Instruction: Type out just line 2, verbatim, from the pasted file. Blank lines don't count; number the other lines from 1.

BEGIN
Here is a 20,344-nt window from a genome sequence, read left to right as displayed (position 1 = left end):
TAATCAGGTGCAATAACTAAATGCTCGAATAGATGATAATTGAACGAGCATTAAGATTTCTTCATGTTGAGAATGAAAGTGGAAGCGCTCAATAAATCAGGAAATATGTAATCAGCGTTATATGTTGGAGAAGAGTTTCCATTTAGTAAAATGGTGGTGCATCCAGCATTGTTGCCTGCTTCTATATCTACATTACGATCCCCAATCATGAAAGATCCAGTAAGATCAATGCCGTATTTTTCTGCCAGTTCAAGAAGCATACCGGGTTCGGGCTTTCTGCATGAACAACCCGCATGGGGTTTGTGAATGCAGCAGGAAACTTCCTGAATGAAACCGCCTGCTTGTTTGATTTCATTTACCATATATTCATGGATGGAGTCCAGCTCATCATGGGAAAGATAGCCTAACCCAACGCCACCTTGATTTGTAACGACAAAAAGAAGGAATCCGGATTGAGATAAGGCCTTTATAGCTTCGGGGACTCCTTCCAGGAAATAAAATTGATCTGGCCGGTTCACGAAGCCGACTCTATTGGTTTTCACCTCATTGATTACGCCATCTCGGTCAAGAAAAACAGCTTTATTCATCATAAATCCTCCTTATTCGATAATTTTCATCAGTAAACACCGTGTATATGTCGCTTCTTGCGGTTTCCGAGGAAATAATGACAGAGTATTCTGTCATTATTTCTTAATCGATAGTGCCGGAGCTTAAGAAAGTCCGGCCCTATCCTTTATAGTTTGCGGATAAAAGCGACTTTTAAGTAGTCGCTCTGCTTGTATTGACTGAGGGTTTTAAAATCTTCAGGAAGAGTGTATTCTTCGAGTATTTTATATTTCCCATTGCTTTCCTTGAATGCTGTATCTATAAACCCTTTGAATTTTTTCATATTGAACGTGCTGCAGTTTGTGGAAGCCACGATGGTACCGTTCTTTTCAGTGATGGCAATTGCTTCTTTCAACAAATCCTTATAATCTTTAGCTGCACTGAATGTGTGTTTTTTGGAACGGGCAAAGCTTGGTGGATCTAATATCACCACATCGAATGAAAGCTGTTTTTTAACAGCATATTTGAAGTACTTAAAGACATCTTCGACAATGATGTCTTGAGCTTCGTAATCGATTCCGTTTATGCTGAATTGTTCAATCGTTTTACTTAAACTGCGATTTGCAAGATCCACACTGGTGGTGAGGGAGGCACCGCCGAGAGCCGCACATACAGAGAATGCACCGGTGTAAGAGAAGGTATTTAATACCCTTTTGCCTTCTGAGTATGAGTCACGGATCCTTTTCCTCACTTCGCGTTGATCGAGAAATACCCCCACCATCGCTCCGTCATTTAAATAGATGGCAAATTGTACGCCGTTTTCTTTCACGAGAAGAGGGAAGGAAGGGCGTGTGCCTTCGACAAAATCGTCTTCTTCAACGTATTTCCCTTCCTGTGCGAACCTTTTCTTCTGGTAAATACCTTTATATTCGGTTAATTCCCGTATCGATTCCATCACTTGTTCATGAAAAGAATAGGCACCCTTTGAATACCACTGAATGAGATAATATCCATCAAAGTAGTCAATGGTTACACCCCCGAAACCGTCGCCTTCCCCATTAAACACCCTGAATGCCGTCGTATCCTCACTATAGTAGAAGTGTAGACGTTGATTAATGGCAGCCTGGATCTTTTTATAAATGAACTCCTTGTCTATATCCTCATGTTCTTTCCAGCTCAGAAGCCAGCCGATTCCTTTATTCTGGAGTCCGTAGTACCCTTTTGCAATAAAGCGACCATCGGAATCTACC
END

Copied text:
TAATCAGGTGCAATAACTAAATGCTCGAATAGATGATAATTGAACGAGCATTAAGATTTCTTCATGTTGAGAATGAAAGTGGAAGCGCTCAATAAATCAGGAAATATGTAATCAGCGTTATATGTTGGAGAAGAGTTTCCATTTAGTAAAATGGTGGTGCATCCAGCATTGTTGCCTGCTTCTATATCTACATTACGATCCCCAATCATGAAAGATCCAGTAAGATCAATGCCGTATTTTTCTGCCAGTTCAAGAAGCATACCGGGTTCGGGCTTTCTGCATGAACAACCCGCATGGGGTTTGTGAATGCAGCAGGAAACTTCCTGAATGAAACCGCCTGCTTGTTTGATTTCATTTACCATATATTCATGGATGGAGTCCAGCTCATCATGGGAAAGATAGCCTAACCCAACGCCACCTTGATTTGTAACGACAAAAAGAAGGAATCCGGATTGAGATAAGGCCTTTATAGCTTCGGGGACTCCTTCCAGGAAATAAAATTGATCTGGCCGGTTCACGAAGCCGACTCTATTGGTTTTCACCTCATTGATTACGCCATCTCGGTCAAGAAAAACAGCTTTATTCATCATAAATCCTCCTTATTCGATAATTTTCATCAGTAAACACCGTGTATATGTCGCTTCTTGCGGTTTCCGAGGAAATAATGACAGAGTATTCTGTCATTATTTCTTAATCGATAGTGCCGGAGCTTAAGAAAGTCCGGCCCTATCCTTTATAGTTTGCGGATAAAAGCGACTTTTAAGTAGTCGCTCTGCTTGTATTGACTGAGGGTTTTAAAATCTTCAGGAAGAGTGTATTCTTCGAGTATTTTATATTTCCCATTGCTTTCCTTGAATGCTGTATCTATAAACCCTTTGAATTTTTTCATATTGAACGTGCTGCAGTTTGTGGAAGCCACGATGGTACCGTTCTTTTCAGTGATGGCAATTGCTTCTTTCAACAAATCCTTATAATCTTTAGCTGCACTGAATGTGTGTTTTTTGGAACGGGCAAAGCTTGGTGGATCTAATATCACCACATCGAATGAAAGCTGTTTTTTAACAGCATATTTGAAGTACTTAAAGACATCTTCGACAATGATGTCTTGAGCTTCGTAATCGATTCCGTTTATGCTGAATTGTTCAATCGTTTTACTTAAACTGCGATTTGCAAGATCCACACTGGTGGTGAGGGAGGCACCGCCGAGAGCCGCACATACAGAGAATGCACCGGTGTAAGAGAAGGTATTTAATACCCTTTTGCCTTCTGAGTATGAGTCACGGATCCTTTTCCTCACTTCGCGTTGATCGAGAAATACCCCCACCATCGCTCCGTCATTTAAATAGATGGCAAATTGTACGCCGTTTTCTTTCACGAGAAGAGGGAAGGAAGGGCGTGTGCCTTCGACAAAATCGTCTTCTTCAACGTATTTCCCTTCCTGTGCGAACCTTTTCTTCTGGTAAATACCTTTATATTCGGTTAATTCCCGTATCGATTCCATCACTTGTTCATGAAAAGAATAGGCACCCTTTGAATACCACTGAATGAGATAATATCCATCAAAGTAGTCAATGGTTACACCCCCGAAACCGTCGCCTTCCCCATTAAACACCCTGAATGCCGTCGTATCCTCACTATAGTAGAAGTGTAGACGTTGATTAATGGCAGCCTGGATCTTTTTATAAATGAACTCCTTGTCTATATCCTCATGTTCTTTCCAGCTCAGAAGCCAGCCGATTCCTTTATTCTGGAGTCCGTAGTACCCTTTTGCAATAAAGCGACCATCGGAATCTACC